The difference in flow for web or print comes only at the end, when you export the file, choosing one size or another. Each size will require a different level of sharpening. Luckily, Lightroom and Aperture make that last step very easy, with pre-configured levels of sharpening, which works for the most part. For more sharpening control, you would want to go to Adobe Photoshop.
There's so much to learn about taking care of our archives, that one could have a blog just on this subject. It's good to start organizing those files now, before we are inundated and so overwhelmed that we wish that a fire would just take everything away.
Friday, August 28, 2009
Have you ever heard that Theater (Theatre) is dead? Natasha Tsakos doesn't think so. She loves theater and is making sure kids love it too. Check out her TED 15 minute presentation and performance, in which she mixes science and art.
"We're not here to question the possible, we're here to challenge the impossible. In the science of today, we become artists, in the art of today, we become scientists. We design our world, we invent possibility. We teach, touch and move. It's now that we can use the diversity of our talent to create intelligent, meaningful and extraordinary work. It's now." -Natasha Tsakos.
Photography is dead? Think again.
PS. Incidentally, I'm starting to collaborate on a play with my son's 5th-6th grade class. More to follow.
Thursday, August 27, 2009
Helena Hernandez and Nancy Black put together a beautiful eBook, Difference Makers: Environmental Portraits by Isaac Hernandez, featuring the photographs I was lucky to take with some amazing people, from Amy Tan to Wavy Gravy. The eBook is available for free at IsaacHernandez.com.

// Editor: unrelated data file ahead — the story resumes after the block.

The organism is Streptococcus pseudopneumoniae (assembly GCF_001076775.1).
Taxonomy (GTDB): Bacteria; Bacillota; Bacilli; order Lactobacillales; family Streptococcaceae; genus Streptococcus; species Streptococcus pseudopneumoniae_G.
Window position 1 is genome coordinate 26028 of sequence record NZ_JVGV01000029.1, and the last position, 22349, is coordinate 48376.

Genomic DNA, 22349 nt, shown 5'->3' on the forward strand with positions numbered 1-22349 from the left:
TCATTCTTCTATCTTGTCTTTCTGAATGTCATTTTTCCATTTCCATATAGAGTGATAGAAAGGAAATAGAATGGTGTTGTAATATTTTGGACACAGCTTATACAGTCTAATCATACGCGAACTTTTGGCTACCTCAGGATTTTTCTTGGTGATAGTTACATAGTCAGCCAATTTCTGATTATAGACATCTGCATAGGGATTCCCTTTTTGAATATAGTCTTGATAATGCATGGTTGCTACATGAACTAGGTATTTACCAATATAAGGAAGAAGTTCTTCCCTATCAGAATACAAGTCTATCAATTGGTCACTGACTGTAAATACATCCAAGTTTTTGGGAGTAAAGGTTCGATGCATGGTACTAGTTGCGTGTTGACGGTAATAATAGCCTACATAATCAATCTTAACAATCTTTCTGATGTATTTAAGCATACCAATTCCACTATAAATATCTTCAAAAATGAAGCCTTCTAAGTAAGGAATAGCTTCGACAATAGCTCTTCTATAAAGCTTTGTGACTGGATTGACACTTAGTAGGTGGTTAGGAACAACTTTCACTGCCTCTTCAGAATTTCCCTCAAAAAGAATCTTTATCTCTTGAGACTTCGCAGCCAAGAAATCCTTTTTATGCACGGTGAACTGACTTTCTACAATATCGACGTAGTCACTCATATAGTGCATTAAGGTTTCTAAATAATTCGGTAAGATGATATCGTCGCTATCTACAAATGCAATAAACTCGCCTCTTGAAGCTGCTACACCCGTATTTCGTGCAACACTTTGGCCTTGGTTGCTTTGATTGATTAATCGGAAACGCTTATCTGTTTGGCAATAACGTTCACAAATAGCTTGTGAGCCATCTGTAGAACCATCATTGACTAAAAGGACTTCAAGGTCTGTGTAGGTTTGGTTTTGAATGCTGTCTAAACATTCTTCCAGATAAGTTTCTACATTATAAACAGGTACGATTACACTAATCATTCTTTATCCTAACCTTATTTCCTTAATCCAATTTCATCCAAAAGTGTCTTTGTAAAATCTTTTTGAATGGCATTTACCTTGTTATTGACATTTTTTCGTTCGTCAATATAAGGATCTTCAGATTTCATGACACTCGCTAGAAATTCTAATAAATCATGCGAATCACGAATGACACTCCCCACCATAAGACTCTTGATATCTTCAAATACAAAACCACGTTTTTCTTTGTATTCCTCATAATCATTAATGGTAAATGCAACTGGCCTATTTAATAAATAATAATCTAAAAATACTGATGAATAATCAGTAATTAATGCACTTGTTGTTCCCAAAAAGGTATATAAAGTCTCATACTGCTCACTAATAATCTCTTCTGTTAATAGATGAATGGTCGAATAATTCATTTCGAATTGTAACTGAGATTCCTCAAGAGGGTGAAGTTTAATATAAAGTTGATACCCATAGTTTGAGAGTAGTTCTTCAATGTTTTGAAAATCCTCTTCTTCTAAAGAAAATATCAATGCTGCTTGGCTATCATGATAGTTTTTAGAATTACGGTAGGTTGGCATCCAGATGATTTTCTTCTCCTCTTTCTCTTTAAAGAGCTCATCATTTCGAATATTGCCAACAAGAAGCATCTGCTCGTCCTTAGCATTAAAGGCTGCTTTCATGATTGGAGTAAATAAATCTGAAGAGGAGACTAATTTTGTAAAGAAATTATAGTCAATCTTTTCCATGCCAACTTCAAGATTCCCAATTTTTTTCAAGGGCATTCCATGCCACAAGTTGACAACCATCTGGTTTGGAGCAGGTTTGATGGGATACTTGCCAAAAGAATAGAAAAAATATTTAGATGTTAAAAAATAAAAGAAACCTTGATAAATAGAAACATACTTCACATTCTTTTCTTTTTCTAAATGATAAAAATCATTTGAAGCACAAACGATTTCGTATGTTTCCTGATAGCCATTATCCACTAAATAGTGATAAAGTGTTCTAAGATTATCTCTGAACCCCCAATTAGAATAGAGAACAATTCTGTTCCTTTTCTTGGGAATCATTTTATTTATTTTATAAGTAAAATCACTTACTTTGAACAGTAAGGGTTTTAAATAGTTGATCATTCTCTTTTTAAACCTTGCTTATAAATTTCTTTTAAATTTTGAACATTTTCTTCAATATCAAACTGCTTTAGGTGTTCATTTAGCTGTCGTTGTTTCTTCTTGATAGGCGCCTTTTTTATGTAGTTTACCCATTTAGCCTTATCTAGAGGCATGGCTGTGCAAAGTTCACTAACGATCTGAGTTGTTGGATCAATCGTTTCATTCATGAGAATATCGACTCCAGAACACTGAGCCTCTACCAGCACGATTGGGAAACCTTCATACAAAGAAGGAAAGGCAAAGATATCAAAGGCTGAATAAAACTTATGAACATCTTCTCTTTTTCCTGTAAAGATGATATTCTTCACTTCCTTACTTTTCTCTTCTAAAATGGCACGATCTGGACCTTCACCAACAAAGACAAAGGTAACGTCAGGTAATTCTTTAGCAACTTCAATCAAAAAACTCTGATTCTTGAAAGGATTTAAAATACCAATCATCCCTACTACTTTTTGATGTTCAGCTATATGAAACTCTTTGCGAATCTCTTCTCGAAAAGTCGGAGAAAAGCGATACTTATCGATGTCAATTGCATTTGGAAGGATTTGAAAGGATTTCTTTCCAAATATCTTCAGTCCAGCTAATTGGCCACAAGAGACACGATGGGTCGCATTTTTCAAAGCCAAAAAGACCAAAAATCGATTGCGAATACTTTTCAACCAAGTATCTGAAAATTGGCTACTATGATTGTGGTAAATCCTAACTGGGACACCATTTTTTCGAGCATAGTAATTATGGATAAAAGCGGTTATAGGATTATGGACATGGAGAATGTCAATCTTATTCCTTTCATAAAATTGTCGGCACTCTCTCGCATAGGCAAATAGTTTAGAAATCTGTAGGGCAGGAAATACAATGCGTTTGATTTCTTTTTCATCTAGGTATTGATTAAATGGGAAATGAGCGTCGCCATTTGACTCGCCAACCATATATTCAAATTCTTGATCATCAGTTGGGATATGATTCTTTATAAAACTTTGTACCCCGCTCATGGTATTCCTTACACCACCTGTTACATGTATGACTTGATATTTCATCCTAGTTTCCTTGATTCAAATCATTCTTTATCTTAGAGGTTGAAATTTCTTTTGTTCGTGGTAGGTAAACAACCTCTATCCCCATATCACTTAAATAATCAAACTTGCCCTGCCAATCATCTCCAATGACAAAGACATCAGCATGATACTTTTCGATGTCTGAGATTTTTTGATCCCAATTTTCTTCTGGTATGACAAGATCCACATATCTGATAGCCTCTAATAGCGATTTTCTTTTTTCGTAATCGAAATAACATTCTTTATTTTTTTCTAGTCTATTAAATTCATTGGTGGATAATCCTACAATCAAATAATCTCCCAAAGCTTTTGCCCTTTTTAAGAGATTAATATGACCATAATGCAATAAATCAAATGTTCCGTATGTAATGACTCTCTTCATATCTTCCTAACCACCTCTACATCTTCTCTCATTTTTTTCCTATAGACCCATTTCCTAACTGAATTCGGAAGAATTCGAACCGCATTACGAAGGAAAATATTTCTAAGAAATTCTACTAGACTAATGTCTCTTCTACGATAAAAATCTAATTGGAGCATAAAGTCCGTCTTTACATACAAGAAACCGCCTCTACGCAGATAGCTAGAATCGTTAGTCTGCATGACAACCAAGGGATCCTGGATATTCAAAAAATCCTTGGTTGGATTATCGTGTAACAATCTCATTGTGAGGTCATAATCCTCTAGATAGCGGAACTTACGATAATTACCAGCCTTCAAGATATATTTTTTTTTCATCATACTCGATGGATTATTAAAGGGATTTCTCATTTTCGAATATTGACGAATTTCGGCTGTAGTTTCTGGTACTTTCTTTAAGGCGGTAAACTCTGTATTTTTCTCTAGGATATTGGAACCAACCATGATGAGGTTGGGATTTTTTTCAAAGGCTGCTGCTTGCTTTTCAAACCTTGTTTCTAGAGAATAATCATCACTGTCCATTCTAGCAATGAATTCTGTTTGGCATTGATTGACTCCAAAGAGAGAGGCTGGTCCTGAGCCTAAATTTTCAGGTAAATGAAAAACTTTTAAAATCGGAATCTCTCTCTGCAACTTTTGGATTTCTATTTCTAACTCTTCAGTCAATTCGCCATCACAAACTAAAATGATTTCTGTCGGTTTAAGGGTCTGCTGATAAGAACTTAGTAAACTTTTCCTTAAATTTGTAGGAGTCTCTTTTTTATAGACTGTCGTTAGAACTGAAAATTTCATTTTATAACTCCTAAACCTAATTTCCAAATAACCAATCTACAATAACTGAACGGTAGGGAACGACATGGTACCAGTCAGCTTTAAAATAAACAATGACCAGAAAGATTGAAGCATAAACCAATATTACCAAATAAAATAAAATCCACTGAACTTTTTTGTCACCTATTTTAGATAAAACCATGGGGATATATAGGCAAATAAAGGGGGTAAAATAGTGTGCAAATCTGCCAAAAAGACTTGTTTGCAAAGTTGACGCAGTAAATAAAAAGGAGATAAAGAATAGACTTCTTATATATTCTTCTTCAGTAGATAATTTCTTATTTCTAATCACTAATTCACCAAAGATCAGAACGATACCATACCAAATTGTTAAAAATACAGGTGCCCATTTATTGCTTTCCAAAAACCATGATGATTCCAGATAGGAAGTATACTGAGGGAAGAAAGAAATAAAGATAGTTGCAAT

Following the example of other photographers, and using my experience in filmmaking, I created a multimedia presentation with photographs I took of one of the Difference Makers. I dedicate it to Wavy, and my friend Lisa Law, who just completed a full documentary on Wavy, Saint Misbehavin': The Wavy Gravy Movie.
The sound is a bit rough, since it was recorded for the purpose of transcribing the interview for print (please receive my apologies), but well worth listening. The full interview and photographs are available for publication.
I will be putting together more of these videos, featuring Isabel Allende, Michael Pollan, Tan, etc.
Enjoy, and please comment.
"When I look at an environment where there’s absolutely too much information, information becomes valueless," says Mayes in the interview. "What everyone is suffering from is that a photograph is just more information. It becomes very hard to put a price on it because there are too many pictures out there, but if you suddenly start rethinking it and saying, “We’re not selling photographs, what we’re selling is believability,” then actually we have more value than we had before. VII offers a benchmark, which now has increased value because of all the information that’s out there."
Kenneth Jarecke thinks that true grit is what will distinguish the new photojournalists, in an essay comparing photojournalists to cowboys, featured in the New York Times. "The photojournalism field is too competitive to enjoy success without giving it everything you’ve got," says Jarecke. "The highest level is filled with people who don’t have a backup plan. If they had, they would have already used it.
Tuesday, August 25, 2009
I hope all the magazine editors of the world are listening. Celebrity stories are not the only thing that sells magazines. Real stories sell magazines.